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Let $E_{1},E_{2}$ be elliptic curves over $\mathbb{C}$. We denote by $\iota_{i}$ the translation by a 2-torsion point on $E_{i}$. Then $G=\mathbb{Z}/2\mathbb{Z}$ acts freely on the the product $E_{1}\times E_{2}$ via the involution $\iota=(\iota_{1},\iota_{2})$. and the quotient $$ X=(E_{1}\times E_{2})/G $$ is a 4-dimensional manifold (complex surface). I would like to understand the intersection form on the middle cohomology $$ (-,-)_{X}:H^2(X,\mathbb{Z})\times H^2(X,\mathbb{Z}) \rightarrow H^4(X,\mathbb{Z})\cong \mathbb{Z} $$ via the cup product. I initially thought

There is a ono-to-one correspondence between $$ H^{2}(X,\mathbb{Z}) > \longleftrightarrow H^{2}(E_{1}\times > E_{2},\mathbb{Z})^{G}, $$ Since the action is free, the intersection form on $H^{2}(X,\mathbb{Z})$ is given by the intersection form on $H^{2}(M\times N,\mathbb{Z})^{G}$ divided by $|G|$. So, any intersection number on $H^{2}(M\times > N,\mathbb{Z})^{G}$ must be a multiple of $|G|=2$.

On the other hand, we have $$ > p_{1}^{*}(\alpha_{E_{1}}), \ > p_{2}^{*}(\alpha_{E_{2}})\in > H^{2}(E_{1}\times > E_{2},\mathbb{Z})^{G} $$ (because $G$ preserves both $E_{1}$ and $E_{2}$) and $$ p_{1}^{*}(\alpha_{E_{1}})\cup > \ > p_{2}^{*}(\alpha_{E_{2}})=\alpha_{E_{1}\times E_{2}} $$ where $H^{\dim_{\mathbb{R}}(M)}(M,\mathbb{Z})\cong > \mathbb{Z}\alpha_{M}$ via the natural orientation and $p_{i}$ is the $i$-th projection of $E_{1}\times E_{2}$. This means that the intersection number $p_{1}^{*}(\alpha_{E_{1}})\cup \ > p_{2}^{*}(\alpha_{E_{2}})$ is 1, not divisible by $|G|=2$.

When I asked a similar question, some people pointed out that the correspondence $$ H^{2}(X,\mathbb{Z}) \ \longleftrightarrow H^{2}(M\times N,\mathbb{Z})^{G}, $$ does not hold in general; there is the Hochschild-Serre spectral sequence $$ E^{p,q}=H^{p}(G,H^{q}(E_{1}\times E_{2},\mathbb{Z}))\Rightarrow H^{p+q}(X,\mathbb{Z}) $$ Here $E^{0,2}$ term corresponds to $H^{2}(M\times N,\mathbb{Z})^{G}$ above.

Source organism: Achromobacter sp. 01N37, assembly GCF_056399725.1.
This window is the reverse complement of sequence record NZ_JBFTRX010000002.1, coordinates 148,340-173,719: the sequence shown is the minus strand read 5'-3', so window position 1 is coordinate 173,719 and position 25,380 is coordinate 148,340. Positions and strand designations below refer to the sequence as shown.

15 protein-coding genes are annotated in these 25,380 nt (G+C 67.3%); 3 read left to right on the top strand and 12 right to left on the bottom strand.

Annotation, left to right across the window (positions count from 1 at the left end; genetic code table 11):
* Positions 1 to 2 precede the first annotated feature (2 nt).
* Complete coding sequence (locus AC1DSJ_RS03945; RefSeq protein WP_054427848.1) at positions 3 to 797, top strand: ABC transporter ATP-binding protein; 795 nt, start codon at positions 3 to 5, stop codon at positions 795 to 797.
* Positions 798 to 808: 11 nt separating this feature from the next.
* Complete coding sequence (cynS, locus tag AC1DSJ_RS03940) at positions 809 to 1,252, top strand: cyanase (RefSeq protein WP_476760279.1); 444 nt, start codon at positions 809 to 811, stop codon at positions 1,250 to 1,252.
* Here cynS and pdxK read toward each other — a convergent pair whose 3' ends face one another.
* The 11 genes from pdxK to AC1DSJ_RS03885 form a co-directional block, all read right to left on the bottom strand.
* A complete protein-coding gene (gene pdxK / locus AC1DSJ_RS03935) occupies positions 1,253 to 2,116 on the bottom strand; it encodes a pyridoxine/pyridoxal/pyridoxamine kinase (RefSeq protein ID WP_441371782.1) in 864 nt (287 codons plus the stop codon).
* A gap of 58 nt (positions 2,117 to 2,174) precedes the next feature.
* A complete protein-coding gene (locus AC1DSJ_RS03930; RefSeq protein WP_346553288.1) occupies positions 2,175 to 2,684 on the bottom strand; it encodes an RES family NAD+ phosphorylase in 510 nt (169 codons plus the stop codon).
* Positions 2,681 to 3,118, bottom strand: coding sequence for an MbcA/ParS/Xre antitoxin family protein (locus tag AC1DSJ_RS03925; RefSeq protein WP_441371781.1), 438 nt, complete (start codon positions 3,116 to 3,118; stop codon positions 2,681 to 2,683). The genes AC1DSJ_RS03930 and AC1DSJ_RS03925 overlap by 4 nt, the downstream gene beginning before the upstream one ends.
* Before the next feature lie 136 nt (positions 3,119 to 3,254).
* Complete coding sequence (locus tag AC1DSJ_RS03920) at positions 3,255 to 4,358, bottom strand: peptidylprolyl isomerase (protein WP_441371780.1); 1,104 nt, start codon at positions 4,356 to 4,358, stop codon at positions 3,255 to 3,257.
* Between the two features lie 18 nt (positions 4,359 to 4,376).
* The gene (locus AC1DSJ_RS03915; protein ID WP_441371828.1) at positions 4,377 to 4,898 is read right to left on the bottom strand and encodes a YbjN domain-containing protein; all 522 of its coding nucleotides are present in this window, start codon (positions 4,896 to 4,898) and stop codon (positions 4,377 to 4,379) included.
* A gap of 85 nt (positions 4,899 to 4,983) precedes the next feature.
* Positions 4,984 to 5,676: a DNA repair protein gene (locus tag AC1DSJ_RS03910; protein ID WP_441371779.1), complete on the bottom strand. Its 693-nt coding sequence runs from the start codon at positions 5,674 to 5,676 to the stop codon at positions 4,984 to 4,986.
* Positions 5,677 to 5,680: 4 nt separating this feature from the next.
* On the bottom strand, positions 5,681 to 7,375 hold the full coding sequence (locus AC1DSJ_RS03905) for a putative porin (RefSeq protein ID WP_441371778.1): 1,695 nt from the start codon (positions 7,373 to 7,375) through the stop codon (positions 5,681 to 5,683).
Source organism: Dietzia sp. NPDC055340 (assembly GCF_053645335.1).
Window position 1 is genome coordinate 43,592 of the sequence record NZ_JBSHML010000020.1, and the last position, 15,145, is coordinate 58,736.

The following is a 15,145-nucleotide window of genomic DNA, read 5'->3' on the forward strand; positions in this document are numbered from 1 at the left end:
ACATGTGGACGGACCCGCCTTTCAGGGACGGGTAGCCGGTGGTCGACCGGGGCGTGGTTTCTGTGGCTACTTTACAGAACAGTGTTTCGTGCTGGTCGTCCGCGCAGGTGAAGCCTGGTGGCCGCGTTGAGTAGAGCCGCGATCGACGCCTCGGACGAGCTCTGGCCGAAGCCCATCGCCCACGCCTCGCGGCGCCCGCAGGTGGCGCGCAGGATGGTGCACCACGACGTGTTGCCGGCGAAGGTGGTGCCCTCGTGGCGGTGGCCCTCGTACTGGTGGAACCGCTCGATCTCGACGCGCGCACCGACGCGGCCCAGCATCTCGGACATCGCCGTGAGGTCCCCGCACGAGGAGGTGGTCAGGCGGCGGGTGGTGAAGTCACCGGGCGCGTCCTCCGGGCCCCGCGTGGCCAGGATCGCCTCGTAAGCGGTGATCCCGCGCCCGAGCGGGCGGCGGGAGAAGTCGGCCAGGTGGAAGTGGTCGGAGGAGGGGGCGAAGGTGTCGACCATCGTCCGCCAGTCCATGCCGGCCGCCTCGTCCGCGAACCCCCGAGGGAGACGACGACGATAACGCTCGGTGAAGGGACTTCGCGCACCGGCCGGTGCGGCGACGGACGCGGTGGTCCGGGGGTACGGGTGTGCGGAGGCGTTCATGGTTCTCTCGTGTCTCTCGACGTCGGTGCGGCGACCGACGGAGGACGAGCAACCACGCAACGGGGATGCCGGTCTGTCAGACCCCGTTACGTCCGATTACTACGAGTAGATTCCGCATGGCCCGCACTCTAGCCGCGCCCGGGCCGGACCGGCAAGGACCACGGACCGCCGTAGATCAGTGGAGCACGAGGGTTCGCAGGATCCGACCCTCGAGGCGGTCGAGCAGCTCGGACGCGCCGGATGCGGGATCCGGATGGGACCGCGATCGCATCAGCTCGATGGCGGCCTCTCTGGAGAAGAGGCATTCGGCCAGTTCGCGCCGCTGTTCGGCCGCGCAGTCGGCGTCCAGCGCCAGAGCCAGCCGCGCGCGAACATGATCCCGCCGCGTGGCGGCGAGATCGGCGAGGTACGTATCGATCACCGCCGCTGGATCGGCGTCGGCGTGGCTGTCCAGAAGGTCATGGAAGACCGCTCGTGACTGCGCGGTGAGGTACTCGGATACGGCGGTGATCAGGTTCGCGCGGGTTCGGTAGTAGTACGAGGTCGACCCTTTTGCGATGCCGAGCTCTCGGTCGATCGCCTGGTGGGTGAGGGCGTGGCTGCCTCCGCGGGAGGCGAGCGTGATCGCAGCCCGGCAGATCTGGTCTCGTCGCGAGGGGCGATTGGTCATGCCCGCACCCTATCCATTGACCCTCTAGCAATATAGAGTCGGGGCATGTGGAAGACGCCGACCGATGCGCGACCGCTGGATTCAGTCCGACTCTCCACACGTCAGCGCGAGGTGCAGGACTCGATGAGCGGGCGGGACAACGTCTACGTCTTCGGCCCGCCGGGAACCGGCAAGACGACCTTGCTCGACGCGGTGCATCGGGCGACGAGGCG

Having said that, I still don't quite understand the intersection form on $X$ (mainly due to my poor understanding of the Spectral sequence). I would appreciate it if anyone could describe the intersection form. What if $\iota_{2}$ is replaced by $-id_{E_{2}}$?

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If $\iota_2$ is replaced by $-id_{E_2}$ then $X$ is a hyperelliptic (also known as bielliptic) surface, – YangMills Aug 11 '12 at 22:50
up vote 4 down vote accepted

Luckily, the $X$ thus described is a torus. This means that $H^2(X,\mathbb Z)$ has a nice explicit description: It is $\wedge^2 H^1(X,\mathbb Z)$. The intersection form is the the symmetric bilinear map to $\wedge^4 H^1(X,\mathbb Z)=\mathbb Z$. $H^1(X,\mathbb Z)$ is an index two sublattice of $H^1(E_1 \times E_2,\mathbb Z)$ , which I guess you can see from the exact sequence for homotopy groups of a fibration.

In fact, the action of $G$ on the cohomology groups is trivial, because it is homotopic to the identity, since the group of translations is connected!

So $H^2(X,\mathbb Z)$ lies in $H^2(E_1 \times E_2,\mathbb Z)$ and similarly $H^4(X,\mathbb Z)$ lies in $H^4(X,E_1 \times E_2)$, so you do indeed get a division by $|G|$ when you identify the $H^4$s with $\mathbb Z$. But this does not mean that all intersection forms in $H^2(E_1\times E_2,\mathbb Z)$ are even, just those for cocycles which are pullbacks of cocycles from $X$. The criterion for this is not $G$-invariance of the cohomology, as the $G$ action on the cohomology is trivial, it's $G$-invariance of the underlying cocycle.

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Even if the action of $G$ on the cohomology groups is trivial, the group cohomology may be non-trivial, isn't it? You are essentially saying that the correspondence in my question is correct in this case, and also we don't have to divide the form by 2. – Michel Aug 8 '12 at 5:35
What I have in my mind is an Enriques surface $S=T/\langle \iota \rangle$, where $T$ is a K3 surface and $\iota$ is an involution without fixed point. The intersection form $U\oplus E_{8}$ on $S$ is obtained as "half" of the invariant lattice $U(2)\oplus E_{8}(2)$ of the K3 surface $T$. – Michel Aug 8 '12 at 5:42
Michel -- to complement Will's answer: your $X$ is the quotient of the 4-torus $T=E_1\times E_2$ by a translation by some element $t$ of order 2. The topological automorphism group of $T$ acts transitively on 2-torsion, so we may assume that $t$ lives in, say, $E_1$. – algori Aug 8 '12 at 16:00
There is not a correspondence. There is actually an injection $H^2(X,\mathbb Z) \to H^2(E_1 \times E_2,\mathbb Z)^G=H^2(E_1\times E_2,\mathbb Z)$4. You do have to divide the form by $|G|$, in fact this is true in great generality. Let $f: Y \to X$ be a covering map of degree $n$ that is not necessarily the quotient by a group. If $A$ and $B$ are two cohomology cycles on $X$ whose degree adds to the real dimension of $X$, then $f^* A f^* B= n AB$. – Will Sawin Aug 8 '12 at 18:03
Well, it's not really about the class being $G$-invariant, it's about some cocycle in the appropriate cohomology theory being $g$-invariant. You can see why it has to be that way by looking at the $H^1$ of the circle under the degree $2$ map to itself. It's obvious from any number of arguments that the map on $H^1$ has to be multiplication by $2$, so only even classes lie in the image. I don't really know what "is sensible to $E_2$ part" means. – Will Sawin Aug 9 '12 at 0:48

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